In addition, there are some researches that study the whole system by analyzing each component. These researches detached the whole system into CPU, memory, disks, I/O, and so on and built multiple linear regression models. Economou et al. [10] applied noninvasive method to model energy consumption of the whole system, and the model was built after one calibration. In the experiments, they compared the performance of their model on servers with different energy and workload. Beside hardware components, Lewis et al. [11] took the temperature of environment and bus activities into consideration and predicted the long time energy consumption of servers. Kliazovich et al. [12] modeled the energy of servers by power and frequency of CPUs and a constant. In their model, all components except for CPUs were considered to be constant. In the DENS schedule algorithm, Kliazovich et al. [13] described an energy model of the whole data center, where computing nodes were linear model of CPU utilization, and switch was multivariate function. Lee and Zomaya [14] used the maximal power, the minimal power, and current power of CPUs to model the energy consumption.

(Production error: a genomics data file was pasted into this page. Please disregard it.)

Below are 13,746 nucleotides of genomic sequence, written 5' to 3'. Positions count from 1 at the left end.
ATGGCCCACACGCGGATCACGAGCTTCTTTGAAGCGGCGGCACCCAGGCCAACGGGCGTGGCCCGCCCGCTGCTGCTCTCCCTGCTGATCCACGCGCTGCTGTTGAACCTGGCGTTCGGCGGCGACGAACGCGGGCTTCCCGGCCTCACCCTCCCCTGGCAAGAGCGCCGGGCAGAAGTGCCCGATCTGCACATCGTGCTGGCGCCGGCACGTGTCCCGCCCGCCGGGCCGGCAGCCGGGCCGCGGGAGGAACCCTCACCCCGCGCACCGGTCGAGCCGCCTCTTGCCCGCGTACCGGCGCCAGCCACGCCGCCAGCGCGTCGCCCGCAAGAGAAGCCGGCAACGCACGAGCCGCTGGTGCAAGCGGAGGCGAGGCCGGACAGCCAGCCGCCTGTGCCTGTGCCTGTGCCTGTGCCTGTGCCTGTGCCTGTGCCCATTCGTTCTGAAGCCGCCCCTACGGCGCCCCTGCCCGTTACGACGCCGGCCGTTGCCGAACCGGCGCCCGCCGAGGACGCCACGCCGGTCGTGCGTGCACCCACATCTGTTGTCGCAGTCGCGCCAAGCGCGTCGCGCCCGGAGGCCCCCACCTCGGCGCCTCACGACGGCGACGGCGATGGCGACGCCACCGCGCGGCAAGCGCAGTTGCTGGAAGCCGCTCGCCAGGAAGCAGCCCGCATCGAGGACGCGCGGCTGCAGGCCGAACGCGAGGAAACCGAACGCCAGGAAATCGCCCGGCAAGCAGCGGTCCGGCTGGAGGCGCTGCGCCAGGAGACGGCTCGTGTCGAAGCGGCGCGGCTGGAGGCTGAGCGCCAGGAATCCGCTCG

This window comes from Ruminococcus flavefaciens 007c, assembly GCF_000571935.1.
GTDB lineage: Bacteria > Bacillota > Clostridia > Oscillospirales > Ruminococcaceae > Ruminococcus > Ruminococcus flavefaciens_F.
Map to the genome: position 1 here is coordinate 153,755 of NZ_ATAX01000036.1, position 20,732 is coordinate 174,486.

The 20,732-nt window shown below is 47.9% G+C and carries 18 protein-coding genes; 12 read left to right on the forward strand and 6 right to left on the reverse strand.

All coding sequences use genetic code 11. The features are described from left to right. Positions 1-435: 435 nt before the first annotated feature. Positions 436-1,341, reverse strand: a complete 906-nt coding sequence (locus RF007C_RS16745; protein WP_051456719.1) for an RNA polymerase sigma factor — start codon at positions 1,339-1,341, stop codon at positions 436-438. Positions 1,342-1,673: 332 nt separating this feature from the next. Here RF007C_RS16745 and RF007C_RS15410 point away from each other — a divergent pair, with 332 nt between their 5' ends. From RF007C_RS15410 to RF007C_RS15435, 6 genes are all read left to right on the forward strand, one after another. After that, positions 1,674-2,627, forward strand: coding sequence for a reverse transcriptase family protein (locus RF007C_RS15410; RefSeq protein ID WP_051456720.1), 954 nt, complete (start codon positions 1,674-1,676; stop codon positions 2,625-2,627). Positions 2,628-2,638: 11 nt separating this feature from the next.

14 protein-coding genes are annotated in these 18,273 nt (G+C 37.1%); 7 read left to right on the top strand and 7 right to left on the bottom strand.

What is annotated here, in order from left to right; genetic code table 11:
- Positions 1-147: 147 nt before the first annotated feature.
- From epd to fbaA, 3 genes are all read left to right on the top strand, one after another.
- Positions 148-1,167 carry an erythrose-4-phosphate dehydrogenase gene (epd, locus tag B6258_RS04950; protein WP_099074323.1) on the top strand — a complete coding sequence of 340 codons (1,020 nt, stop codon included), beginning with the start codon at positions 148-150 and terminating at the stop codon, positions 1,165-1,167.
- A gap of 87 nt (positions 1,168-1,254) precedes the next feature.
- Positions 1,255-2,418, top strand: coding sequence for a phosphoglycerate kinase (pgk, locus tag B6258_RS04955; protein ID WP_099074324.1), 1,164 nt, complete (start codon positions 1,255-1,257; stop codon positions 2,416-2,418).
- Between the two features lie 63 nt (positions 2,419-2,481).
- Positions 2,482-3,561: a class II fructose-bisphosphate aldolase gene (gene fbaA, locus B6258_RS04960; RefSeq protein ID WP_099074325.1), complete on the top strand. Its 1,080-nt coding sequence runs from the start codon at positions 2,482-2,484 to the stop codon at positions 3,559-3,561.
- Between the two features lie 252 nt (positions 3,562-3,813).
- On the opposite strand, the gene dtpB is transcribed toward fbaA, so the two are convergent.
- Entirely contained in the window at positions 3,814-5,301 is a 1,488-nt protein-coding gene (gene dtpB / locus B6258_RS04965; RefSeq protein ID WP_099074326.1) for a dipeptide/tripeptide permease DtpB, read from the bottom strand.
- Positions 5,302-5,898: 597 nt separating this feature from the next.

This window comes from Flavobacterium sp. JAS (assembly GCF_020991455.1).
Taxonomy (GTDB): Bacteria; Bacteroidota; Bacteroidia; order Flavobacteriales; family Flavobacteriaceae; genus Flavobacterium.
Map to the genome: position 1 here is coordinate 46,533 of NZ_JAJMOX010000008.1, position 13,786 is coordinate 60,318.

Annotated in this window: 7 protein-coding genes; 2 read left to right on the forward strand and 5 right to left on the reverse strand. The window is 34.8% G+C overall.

2.2. Performance Counter Based Model

In order to further improve the accuracy of energy model, researchers proposed performance counter based energy models along with the development of CPU. By reading data from performance counters together with features of the underlined components, many energy models could be built. For example, according to analyzing memory energy consumption, researchers found that the main energy consumption for memory was read/write throughput [8]. In order to acquire throughput of memory, we can record the missing number of the last level cache, and this can be easily accessed.

In addition, some researchers used data of performance event to build energy model. They studied specified CPUs and fixed the events that needed to be sampled; however their methods could not be applicable to other situations. Isci and Martonosi [15] sampled data for 22 events and built linear energy model based on all events’ maximal power. This model is much more complex and needs to sample much data and cannot be deployed into cloud data center.